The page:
If Small Churches Are Essential, Why Are We Not Fulfilling Our Potential?

Small churches are vibrant, active participants in the current work God is doing in the world. We want to do better. We can do better. We will do better. But we can’t do it alone.

The church has often survived and thrived without the presence of large congregations.

But it has never survived or thrived without the presence of healthy small congregations.

Small churches are not an add-on.

We’re not less-than.

We’re not simply to be tolerated or patronized.

Small churches are the most normative, abundant, and necessary expression of the gathered body of Christ in history.

That is as true now as it has ever been – maybe even more so.

Why Small Matters More Than Ever

As society becomes more distrusting of the church, of large institutions, of authoritarian leadership, and of chest-thumping claims of grandiosity, the value of smaller expressions of faith will become even more valuable.

As society becomes more distrusting of the church, of large institutions, of authoritarian leadership, and of chest-thumping claims of grandiosity, the value of smaller expressions of faith will become even more valuable. Click To Tweet

No, we shouldn’t jump to the other side of the pendulum and romanticize the small church (I wrote more about that in my follow-up article, 7 Dangers Of Romanticizing The Small Church) but we do need to normalize and celebrate smaller expressions of faith more than we’ve been doing.

And it’s not enough to add “of course, there’s nothing wrong with a church being small” to our talk about church growth. In fact, that’s so blatantly patronizing that it has the opposite effect to what’s intended.

Imagine speaking about anything else in life that way (“of course there’s nothing wrong with being poor, staying single, not going to college…”) and we immediately see the problem.

Why Small Has Always Mattered

For 2,000 years and counting, the church of Jesus Christ has been the most-relentlessly-growing organism in history. Jesus promised he’d build it, and he’s keeping that promise.

But almost all that growth has happened through the multiplication of smaller congregations, not by increasing the size of existing churches.

Huge churches are a very recent phenomenon. If you look at where and when it happens you’ll see that big congregations tend to occur not when Christianity is growing in spiritual influence, but almost exclusively after that influence has begun to wane and the society is becoming more post-Christian.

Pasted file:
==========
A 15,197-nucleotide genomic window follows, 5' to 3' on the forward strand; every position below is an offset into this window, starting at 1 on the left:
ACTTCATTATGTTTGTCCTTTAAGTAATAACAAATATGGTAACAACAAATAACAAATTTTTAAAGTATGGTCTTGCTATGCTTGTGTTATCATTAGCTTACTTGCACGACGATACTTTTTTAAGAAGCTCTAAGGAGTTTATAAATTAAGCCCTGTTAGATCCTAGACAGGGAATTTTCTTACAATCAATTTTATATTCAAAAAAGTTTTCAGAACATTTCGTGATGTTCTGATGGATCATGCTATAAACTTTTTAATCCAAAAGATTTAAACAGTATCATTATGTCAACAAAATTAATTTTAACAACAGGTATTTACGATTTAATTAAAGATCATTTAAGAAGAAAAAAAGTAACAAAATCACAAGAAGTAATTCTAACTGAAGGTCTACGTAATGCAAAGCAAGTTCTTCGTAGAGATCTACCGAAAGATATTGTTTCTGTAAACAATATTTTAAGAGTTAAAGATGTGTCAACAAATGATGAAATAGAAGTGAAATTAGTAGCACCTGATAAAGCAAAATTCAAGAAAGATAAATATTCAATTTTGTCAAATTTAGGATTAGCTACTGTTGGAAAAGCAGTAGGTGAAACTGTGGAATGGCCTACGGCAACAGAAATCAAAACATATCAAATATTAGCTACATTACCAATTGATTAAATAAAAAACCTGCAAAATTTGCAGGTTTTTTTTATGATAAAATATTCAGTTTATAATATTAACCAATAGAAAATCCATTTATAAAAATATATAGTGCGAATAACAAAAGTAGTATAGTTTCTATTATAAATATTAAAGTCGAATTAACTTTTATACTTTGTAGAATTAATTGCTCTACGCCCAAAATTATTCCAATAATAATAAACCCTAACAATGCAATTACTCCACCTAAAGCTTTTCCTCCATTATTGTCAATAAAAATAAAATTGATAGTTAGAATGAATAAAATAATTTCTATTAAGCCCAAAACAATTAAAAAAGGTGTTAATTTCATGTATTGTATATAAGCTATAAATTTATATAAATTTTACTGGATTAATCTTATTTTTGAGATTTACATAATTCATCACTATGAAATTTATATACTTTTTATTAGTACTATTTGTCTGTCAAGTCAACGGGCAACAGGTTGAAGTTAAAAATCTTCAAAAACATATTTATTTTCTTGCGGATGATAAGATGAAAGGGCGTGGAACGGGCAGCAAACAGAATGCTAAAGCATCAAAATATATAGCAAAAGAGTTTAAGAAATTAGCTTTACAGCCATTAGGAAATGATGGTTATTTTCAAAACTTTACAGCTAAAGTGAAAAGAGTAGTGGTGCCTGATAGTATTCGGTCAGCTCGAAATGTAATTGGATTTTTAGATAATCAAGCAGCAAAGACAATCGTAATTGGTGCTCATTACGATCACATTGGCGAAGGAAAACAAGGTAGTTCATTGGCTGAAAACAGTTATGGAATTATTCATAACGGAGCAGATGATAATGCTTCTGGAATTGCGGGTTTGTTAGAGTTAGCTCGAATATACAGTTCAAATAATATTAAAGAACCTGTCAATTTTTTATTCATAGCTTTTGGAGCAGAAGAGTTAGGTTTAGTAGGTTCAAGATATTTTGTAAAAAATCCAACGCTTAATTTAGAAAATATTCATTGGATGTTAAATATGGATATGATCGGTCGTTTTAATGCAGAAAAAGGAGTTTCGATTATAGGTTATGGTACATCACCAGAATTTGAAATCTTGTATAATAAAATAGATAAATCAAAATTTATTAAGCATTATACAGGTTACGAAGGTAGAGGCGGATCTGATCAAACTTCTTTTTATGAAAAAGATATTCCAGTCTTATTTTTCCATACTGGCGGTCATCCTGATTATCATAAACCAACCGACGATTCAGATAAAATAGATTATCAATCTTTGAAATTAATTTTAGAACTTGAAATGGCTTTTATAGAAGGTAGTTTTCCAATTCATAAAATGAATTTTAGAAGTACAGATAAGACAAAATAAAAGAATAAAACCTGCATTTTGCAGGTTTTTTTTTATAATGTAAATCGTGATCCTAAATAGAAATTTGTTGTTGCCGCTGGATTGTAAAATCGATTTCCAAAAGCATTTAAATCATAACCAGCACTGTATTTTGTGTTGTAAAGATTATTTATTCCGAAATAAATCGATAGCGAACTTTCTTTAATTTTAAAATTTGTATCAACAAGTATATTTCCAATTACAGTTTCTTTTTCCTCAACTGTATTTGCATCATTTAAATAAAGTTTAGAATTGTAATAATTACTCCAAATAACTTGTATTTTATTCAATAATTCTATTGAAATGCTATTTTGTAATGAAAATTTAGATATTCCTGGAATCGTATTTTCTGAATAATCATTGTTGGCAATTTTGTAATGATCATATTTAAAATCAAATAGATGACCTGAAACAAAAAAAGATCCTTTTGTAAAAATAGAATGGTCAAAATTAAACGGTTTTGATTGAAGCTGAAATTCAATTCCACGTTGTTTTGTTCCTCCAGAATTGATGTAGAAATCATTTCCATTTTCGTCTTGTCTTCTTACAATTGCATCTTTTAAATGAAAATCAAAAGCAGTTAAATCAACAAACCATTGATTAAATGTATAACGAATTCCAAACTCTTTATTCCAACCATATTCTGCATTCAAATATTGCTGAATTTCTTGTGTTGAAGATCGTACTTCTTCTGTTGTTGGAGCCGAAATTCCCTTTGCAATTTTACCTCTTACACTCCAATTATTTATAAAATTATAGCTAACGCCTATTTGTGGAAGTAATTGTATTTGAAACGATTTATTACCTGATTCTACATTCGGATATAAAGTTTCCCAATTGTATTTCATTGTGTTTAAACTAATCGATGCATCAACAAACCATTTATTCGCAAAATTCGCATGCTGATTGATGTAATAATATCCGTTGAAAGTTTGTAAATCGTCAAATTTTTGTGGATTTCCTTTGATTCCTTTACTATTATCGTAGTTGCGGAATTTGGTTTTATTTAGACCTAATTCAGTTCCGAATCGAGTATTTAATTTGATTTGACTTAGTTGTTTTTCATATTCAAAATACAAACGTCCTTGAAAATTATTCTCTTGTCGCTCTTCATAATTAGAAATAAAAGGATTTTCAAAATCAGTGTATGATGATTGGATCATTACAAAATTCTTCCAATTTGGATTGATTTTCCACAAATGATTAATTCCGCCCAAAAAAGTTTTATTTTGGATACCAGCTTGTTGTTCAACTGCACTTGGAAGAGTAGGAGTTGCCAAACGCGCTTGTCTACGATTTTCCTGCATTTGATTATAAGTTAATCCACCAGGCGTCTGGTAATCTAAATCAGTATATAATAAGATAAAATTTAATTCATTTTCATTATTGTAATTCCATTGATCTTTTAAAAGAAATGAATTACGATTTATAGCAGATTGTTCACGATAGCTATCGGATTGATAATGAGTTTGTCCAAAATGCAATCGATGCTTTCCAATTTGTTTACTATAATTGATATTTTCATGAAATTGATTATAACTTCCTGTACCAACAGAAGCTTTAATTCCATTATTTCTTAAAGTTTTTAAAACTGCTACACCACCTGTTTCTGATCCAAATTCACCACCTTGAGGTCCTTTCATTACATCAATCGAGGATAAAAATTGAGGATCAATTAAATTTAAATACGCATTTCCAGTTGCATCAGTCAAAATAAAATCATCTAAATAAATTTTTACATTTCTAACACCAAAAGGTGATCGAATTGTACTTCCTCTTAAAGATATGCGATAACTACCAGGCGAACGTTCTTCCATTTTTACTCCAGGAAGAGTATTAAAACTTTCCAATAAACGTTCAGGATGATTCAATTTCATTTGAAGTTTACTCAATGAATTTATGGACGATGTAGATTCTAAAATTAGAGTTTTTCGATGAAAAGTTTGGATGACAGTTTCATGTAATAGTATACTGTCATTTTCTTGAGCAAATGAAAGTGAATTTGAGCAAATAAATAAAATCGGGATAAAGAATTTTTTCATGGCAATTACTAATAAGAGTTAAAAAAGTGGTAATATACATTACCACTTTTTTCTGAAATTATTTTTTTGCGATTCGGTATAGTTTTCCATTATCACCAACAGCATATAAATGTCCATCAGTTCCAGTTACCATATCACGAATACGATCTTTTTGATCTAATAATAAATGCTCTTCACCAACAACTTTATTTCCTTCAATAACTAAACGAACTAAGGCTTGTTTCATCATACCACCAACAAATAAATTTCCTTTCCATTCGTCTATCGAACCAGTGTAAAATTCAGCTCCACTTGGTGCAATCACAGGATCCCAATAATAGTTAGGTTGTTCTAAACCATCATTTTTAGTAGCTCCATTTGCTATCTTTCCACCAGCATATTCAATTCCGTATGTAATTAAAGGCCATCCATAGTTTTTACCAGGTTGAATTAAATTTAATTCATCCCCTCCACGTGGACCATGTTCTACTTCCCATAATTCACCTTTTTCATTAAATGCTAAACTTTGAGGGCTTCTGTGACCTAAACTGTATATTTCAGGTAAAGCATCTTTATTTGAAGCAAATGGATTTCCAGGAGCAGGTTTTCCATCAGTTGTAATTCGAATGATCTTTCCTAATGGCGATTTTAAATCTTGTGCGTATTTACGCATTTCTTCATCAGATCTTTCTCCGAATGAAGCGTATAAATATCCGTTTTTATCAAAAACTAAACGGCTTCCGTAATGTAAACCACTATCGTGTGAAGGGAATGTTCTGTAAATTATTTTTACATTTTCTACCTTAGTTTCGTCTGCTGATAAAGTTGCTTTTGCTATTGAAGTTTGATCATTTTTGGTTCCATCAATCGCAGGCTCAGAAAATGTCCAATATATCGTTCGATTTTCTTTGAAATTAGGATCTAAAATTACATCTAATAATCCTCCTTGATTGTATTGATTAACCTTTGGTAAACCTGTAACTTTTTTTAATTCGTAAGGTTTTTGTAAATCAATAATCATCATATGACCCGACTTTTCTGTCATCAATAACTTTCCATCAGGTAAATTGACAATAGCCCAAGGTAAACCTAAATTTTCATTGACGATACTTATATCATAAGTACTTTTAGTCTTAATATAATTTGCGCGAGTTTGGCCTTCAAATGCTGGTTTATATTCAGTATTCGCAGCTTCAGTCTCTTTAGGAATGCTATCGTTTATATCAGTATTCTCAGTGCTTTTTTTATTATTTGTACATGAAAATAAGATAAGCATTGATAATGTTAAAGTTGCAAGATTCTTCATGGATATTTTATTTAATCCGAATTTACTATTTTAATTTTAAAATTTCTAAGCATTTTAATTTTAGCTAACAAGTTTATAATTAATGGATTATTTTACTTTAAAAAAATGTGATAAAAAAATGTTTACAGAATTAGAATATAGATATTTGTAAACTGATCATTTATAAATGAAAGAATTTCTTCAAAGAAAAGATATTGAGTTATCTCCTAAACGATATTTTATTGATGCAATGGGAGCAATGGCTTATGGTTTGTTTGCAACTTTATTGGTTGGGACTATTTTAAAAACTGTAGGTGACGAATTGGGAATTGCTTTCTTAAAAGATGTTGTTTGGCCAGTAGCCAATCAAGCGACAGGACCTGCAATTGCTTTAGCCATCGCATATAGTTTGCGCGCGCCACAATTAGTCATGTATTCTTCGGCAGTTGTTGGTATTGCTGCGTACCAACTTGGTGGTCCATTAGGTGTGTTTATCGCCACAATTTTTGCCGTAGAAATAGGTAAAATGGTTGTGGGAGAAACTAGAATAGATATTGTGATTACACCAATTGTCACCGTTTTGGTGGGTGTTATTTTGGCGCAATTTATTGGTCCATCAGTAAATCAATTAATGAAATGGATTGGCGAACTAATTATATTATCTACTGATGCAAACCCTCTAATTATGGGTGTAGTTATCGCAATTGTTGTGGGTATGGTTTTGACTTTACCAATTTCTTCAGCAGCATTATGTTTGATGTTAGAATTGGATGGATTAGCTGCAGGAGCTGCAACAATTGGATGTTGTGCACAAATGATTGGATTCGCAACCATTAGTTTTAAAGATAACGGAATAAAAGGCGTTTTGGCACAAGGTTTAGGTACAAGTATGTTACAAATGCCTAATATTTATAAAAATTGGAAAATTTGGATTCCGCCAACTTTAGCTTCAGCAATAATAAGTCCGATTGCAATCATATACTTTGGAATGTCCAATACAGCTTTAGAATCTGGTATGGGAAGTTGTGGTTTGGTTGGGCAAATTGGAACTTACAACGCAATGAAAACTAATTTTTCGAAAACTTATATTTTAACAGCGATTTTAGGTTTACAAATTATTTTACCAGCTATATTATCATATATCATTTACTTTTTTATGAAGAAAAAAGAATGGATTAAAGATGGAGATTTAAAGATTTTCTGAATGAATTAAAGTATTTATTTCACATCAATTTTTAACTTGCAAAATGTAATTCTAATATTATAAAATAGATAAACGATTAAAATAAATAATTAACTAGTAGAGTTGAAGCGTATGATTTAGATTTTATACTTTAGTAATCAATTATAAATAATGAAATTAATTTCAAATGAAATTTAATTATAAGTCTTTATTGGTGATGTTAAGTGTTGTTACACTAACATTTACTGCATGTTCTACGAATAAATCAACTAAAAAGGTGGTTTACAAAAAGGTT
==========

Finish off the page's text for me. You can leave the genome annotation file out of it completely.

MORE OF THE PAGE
Massive congregational growth is usually more about consolidation than increase.

Yes, you read that right. Big church venues do not tend to happen when the church’s spiritual influence is increasing in the culture at large. They are far more likely to happen as the culture is turning away from faith.

And it’s often a subconscious response to a decline in the church’s influence and status. Being bigger makes us feel more important.

In the early, exciting, renewal/revival stages of spiritual influence, you’re far more likely to see a lot of fast-duplicating small congregations than an increase in the size of individual congregations. Click To Tweet

In the early, exciting, renewal/revival stages of spiritual influence, you’re far more likely to see a lot of fast-duplicating small congregations than an increase in the size of individual congregations.

This does not mean that an increase in church size is the cause of decline (I’ve seen no evidence to support that) but there is a correlation, even if there’s no causation.

Re-Invest In The Small

So, what should we do about this? Intentionally keep churches small?

While some movements have that as a goal, I don’t think it’s the best way forward.

As I’ve written before, I don’t want churches to be small, I want small churches to be great.

So how do we get there?

How do we reignite a movement of smaller, fast-multiplying congregations that have a strong positive impact on the culture around them?

We need to invest in smaller congregations, both new and renewed. We need to resource them, encourage them, normalize them, and celebrate them.

We need to invest in smaller congregations, both new and renewed. We need to resource them, encourage them, normalize them, and celebrate them. Click To Tweet

Not just to help them get bigger (although when that happens, we will celebrate it), but to help them become everything God intends for them to be.

We Need More – Yes, More

Up to 90 percent of global churches are small.

And they are home to about half of the world’s Christians.

But the vast majority of church leadership resources are created from and for larger churches. Perhaps 90 percent of the resources are created from and for 10 percent of churches.

We’re virtually ignoring half the body of Christ (and half of our potential influence) and up to 90 percent of our pastors.

So I’m going to come right out and say it.

Small churches need more stuff.

  • Better curriculum
  • Extra attention
  • Greater focus
  • Size-specific training
  • More encouragement

No, we’re not perfect. Not by a long shot. But we’re not a problem, either.

Small churches are vibrant, active participants in the current work God is doing in the world.

We want to do better. We can do better. We will do better.

But we can’t do it alone. No one can.

We can – we must – do it together.

(Check out my follow-up article, 7 Dangers Of Romanticizing The Small Church.)


(Photo by Japhin John | Unsplash)

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